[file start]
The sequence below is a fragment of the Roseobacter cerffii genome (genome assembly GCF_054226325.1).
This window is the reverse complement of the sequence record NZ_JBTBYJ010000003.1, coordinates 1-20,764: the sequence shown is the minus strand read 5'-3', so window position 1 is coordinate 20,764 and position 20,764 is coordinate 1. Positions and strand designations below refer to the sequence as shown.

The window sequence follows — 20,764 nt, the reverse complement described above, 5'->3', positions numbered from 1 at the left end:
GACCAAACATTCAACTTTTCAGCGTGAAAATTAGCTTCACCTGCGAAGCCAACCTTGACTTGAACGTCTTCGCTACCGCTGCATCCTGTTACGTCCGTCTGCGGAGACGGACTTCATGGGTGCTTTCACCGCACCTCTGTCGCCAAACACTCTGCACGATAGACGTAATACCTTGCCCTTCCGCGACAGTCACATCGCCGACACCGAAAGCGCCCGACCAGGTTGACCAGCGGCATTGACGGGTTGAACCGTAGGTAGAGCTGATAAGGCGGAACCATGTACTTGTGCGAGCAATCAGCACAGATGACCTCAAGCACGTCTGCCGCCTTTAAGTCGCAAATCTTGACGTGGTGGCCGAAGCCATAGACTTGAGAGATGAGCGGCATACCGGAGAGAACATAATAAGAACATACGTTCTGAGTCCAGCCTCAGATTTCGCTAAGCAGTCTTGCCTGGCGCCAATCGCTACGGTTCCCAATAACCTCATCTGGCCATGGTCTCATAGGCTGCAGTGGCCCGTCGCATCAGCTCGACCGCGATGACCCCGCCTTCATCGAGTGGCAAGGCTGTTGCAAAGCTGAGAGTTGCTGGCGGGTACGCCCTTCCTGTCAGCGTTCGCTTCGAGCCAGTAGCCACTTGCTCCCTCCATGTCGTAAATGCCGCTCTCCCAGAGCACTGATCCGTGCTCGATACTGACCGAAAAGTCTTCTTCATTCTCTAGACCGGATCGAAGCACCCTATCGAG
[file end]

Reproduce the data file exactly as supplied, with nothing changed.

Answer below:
The sequence below is a fragment of the Roseobacter cerffii genome (genome assembly GCF_054226325.1).
This window is the reverse complement of the sequence record NZ_JBTBYJ010000003.1, coordinates 1-20,764: the sequence shown is the minus strand read 5'-3', so window position 1 is coordinate 20,764 and position 20,764 is coordinate 1. Positions and strand designations below refer to the sequence as shown.

The window sequence follows — 20,764 nt, the reverse complement described above, 5'->3', positions numbered from 1 at the left end:
GACCAAACATTCAACTTTTCAGCGTGAAAATTAGCTTCACCTGCGAAGCCAACCTTGACTTGAACGTCTTCGCTACCGCTGCATCCTGTTACGTCCGTCTGCGGAGACGGACTTCATGGGTGCTTTCACCGCACCTCTGTCGCCAAACACTCTGCACGATAGACGTAATACCTTGCCCTTCCGCGACAGTCACATCGCCGACACCGAAAGCGCCCGACCAGGTTGACCAGCGGCATTGACGGGTTGAACCGTAGGTAGAGCTGATAAGGCGGAACCATGTACTTGTGCGAGCAATCAGCACAGATGACCTCAAGCACGTCTGCCGCCTTTAAGTCGCAAATCTTGACGTGGTGGCCGAAGCCATAGACTTGAGAGATGAGCGGCATACCGGAGAGAACATAATAAGAACATACGTTCTGAGTCCAGCCTCAGATTTCGCTAAGCAGTCTTGCCTGGCGCCAATCGCTACGGTTCCCAATAACCTCATCTGGCCATGGTCTCATAGGCTGCAGTGGCCCGTCGCATCAGCTCGACCGCGATGACCCCGCCTTCATCGAGTGGCAAGGCTGTTGCAAAGCTGAGAGTTGCTGGCGGGTACGCCCTTCCTGTCAGCGTTCGCTTCGAGCCAGTAGCCACTTGCTCCCTCCATGTCGTAAATGCCGCTCTCCCAGAGCACTGATCCGTGCTCGATACTGACCGAAAAGTCTTCTTCATTCTCTAGACCGGATCGAAGCACCCTATCGAG